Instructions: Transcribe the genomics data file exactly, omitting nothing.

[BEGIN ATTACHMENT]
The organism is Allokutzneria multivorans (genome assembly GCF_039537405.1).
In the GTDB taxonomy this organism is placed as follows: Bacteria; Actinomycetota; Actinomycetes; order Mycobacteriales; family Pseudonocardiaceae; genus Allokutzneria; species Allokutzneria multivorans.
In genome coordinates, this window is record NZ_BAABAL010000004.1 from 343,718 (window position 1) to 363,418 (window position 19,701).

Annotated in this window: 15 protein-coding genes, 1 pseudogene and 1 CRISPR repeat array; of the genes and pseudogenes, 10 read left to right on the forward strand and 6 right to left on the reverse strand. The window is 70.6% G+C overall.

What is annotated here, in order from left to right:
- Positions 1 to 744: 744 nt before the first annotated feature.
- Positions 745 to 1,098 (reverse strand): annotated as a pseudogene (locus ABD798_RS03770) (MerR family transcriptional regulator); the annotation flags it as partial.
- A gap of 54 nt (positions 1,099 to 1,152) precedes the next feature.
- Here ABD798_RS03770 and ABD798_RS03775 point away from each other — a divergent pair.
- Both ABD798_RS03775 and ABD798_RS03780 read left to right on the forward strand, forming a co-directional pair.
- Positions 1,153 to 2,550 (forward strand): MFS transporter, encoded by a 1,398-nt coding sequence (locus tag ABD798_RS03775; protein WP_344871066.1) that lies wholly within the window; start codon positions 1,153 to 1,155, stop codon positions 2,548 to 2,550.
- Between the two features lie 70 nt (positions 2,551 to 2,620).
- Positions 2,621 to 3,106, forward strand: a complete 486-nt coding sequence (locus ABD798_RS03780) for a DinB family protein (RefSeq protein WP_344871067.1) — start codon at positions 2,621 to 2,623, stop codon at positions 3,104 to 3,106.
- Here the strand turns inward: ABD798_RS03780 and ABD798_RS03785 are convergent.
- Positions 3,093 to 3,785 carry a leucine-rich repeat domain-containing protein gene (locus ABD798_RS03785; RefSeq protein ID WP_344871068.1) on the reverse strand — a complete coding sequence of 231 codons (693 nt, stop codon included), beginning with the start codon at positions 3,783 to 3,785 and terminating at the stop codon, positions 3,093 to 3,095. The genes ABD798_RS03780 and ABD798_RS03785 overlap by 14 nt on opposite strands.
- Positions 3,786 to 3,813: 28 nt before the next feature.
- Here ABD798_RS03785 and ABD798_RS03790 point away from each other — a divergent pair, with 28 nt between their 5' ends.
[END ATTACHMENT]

The organism is Allokutzneria multivorans (genome assembly GCF_039537405.1).
In the GTDB taxonomy this organism is placed as follows: Bacteria; Actinomycetota; Actinomycetes; order Mycobacteriales; family Pseudonocardiaceae; genus Allokutzneria; species Allokutzneria multivorans.
In genome coordinates, this window is record NZ_BAABAL010000004.1 from 343,718 (window position 1) to 363,418 (window position 19,701).

Annotated in this window: 15 protein-coding genes, 1 pseudogene and 1 CRISPR repeat array; of the genes and pseudogenes, 10 read left to right on the forward strand and 6 right to left on the reverse strand. The window is 70.6% G+C overall.

What is annotated here, in order from left to right:
- Positions 1 to 744: 744 nt before the first annotated feature.
- Positions 745 to 1,098 (reverse strand): annotated as a pseudogene (locus ABD798_RS03770) (MerR family transcriptional regulator); the annotation flags it as partial.
- A gap of 54 nt (positions 1,099 to 1,152) precedes the next feature.
- Here ABD798_RS03770 and ABD798_RS03775 point away from each other — a divergent pair.
- Both ABD798_RS03775 and ABD798_RS03780 read left to right on the forward strand, forming a co-directional pair.
- Positions 1,153 to 2,550 (forward strand): MFS transporter, encoded by a 1,398-nt coding sequence (locus tag ABD798_RS03775; protein WP_344871066.1) that lies wholly within the window; start codon positions 1,153 to 1,155, stop codon positions 2,548 to 2,550.
- Between the two features lie 70 nt (positions 2,551 to 2,620).
- Positions 2,621 to 3,106, forward strand: a complete 486-nt coding sequence (locus ABD798_RS03780) for a DinB family protein (RefSeq protein WP_344871067.1) — start codon at positions 2,621 to 2,623, stop codon at positions 3,104 to 3,106.
- Here the strand turns inward: ABD798_RS03780 and ABD798_RS03785 are convergent.
- Positions 3,093 to 3,785 carry a leucine-rich repeat domain-containing protein gene (locus ABD798_RS03785; RefSeq protein ID WP_344871068.1) on the reverse strand — a complete coding sequence of 231 codons (693 nt, stop codon included), beginning with the start codon at positions 3,783 to 3,785 and terminating at the stop codon, positions 3,093 to 3,095. The genes ABD798_RS03780 and ABD798_RS03785 overlap by 14 nt on opposite strands.
- Positions 3,786 to 3,813: 28 nt before the next feature.
- Here ABD798_RS03785 and ABD798_RS03790 point away from each other — a divergent pair, with 28 nt between their 5' ends.